By Danielle Krolewicz | Photos by Giles Clasen
In a five-story former military barracks on the Anschutz Medical Campus in Aurora, Comitis Crisis Center (CCC) has 139 beds for individuals and families experiencing homelessness. It is the only place in Aurora to offer 24/7 emergency shelter.
Comitis, which is Latin for friend, began 45 years ago in the basement of St. Pius church. It is now located on what was previously the Fitzsimons Army Medical Center. The campus, which is still home to the Army Reserves, also houses various medical professionals such as Mile High Behavioral Healthcare (MHBHC), of which Comitis is a subsidiary.
Among the programs Comitis offers are emergency shelter for individuals and families, transitional shelter for homeless veterans and their families, transitional shelter for TANF (Temporary Assistance for Needy Families) clients from Arapahoe and Adams counties, and street outreach.
Because of the vicinity of Comitis to the Colfax corridor, they serve a wide range of people, but predominately see single mothers with an average of three to five children. The bed breakdown is 32 family (including TANF clients and clients fleeing domestic violence), eight second chance (reserved for women transitioning back into the community after being incarcerated), 48 emergency overnight singles, 18 family beds for veterans, 25 emergency overnight families, and eight moveable spots that are flexible based on family size and need. According to James Gillespie, director of development at Comitis, there is a constant game of “Comitis Tetris” to utilize all available bed space while keeping families together.
In addition to the “human need pyramid,” as Gillespie calls the basic needs of food, clothing, and shelter, many other wrap-around services are provided to those receiving assistance from Comitis. Staff at Comitis employ motivational interviewing in order to empower those clients seeking services, offering a strength-based approach to case management. “At Comitis, we believe self-sufficiency equals dignity,” said Gillespie. “Teach people to fish, don’t give them a fish.”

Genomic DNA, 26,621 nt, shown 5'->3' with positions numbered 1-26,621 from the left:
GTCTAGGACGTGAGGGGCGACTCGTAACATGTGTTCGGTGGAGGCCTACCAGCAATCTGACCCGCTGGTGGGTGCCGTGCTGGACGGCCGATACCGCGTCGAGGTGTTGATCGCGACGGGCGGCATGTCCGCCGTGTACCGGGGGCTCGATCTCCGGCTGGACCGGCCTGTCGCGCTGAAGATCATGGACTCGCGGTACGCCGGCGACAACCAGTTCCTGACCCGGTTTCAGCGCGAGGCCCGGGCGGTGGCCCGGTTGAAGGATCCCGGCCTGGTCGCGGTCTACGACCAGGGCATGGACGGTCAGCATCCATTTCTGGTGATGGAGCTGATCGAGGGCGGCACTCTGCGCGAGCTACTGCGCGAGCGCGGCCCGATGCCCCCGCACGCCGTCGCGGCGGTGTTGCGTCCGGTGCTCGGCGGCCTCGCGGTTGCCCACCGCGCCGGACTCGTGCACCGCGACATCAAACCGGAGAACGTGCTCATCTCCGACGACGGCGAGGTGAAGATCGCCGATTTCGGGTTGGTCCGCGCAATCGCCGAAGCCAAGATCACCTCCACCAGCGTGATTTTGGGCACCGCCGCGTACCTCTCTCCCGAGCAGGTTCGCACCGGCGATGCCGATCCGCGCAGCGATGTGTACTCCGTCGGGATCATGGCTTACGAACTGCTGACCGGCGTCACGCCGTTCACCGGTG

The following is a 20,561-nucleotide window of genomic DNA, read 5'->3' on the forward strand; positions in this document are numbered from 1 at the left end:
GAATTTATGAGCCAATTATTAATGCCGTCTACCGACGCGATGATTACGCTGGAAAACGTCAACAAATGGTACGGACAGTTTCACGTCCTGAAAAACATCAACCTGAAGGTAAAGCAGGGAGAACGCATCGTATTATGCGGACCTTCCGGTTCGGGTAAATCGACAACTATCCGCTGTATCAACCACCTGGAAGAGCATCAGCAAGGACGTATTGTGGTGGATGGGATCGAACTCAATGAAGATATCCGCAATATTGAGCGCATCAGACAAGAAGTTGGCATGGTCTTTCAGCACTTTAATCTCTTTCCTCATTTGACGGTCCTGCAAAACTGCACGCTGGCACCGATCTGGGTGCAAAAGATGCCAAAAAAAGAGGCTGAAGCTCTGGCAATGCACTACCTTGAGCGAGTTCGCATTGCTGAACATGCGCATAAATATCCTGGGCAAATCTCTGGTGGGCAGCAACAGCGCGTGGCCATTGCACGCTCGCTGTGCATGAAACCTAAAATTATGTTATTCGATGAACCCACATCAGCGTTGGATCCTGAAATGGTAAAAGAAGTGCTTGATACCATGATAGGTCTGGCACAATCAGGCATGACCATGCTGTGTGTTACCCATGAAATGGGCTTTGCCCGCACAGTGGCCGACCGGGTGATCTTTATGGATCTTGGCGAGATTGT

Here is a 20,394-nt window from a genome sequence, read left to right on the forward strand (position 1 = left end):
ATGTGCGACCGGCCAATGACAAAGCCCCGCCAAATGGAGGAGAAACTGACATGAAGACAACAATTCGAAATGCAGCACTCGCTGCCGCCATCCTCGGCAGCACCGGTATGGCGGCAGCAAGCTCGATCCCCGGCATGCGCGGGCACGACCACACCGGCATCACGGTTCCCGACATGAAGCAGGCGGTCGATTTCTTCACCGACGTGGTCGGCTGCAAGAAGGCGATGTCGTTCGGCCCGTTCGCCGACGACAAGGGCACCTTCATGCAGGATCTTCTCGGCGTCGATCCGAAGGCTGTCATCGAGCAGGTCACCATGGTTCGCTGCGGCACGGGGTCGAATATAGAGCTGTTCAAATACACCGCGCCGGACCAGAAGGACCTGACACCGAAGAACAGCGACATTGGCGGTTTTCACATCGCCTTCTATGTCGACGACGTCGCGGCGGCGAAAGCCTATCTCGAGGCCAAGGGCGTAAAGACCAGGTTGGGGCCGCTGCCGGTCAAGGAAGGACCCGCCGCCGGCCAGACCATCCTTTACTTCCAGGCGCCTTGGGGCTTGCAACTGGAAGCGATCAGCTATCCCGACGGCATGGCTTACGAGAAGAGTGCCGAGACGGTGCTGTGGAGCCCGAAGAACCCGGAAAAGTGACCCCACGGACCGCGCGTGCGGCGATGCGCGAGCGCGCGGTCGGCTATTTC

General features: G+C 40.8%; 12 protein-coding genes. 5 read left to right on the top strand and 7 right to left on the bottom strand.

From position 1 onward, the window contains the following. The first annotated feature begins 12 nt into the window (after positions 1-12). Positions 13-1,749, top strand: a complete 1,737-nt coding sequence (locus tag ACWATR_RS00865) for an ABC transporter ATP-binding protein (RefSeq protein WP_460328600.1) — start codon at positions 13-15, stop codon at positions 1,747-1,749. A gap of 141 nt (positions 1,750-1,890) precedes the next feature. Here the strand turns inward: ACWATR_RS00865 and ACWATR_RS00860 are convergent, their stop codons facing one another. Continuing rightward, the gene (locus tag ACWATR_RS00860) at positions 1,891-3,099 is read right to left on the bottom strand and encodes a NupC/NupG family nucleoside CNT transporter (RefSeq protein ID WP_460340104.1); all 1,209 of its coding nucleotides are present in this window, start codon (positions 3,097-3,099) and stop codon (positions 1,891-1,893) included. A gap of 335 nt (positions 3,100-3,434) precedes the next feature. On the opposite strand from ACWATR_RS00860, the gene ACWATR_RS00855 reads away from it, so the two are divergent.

“We have a pragmatic approach that involves joint decision-making versus being prescribed and told what to do,” said Gillespie. There can be a disconnect between service providers and clients. The trauma-informed approach means meeting clients where they are when they arrive at Comitis. “It is unreasonable to make people think the way we think,” said Gillespie. “It is our goal to respond to people’s needs in the way they would.”
Transportation, a common barrier, is made available to clients by company vans that bring people seeking services directly to the shelter. In addition, a lottery system is in place for those seeking emergency shelter. Potential clients are not asked to line up to secure a spot but instead call the Comitis hotline and are assigned a number. Numbers are then randomly chosen on a daily basis and notified via an automated recording, so those who do not have a spot for that night don’t waste time and resources.
Money, another barrier, is addressed through comprehensive, individualized financial literacy. Employees of Fitsimmons Credit Union, just across the street, meet one-on-one with clients and pull their credit reports and bank statements and work with them to create a plan of action to reduce credit card debt and recidivism.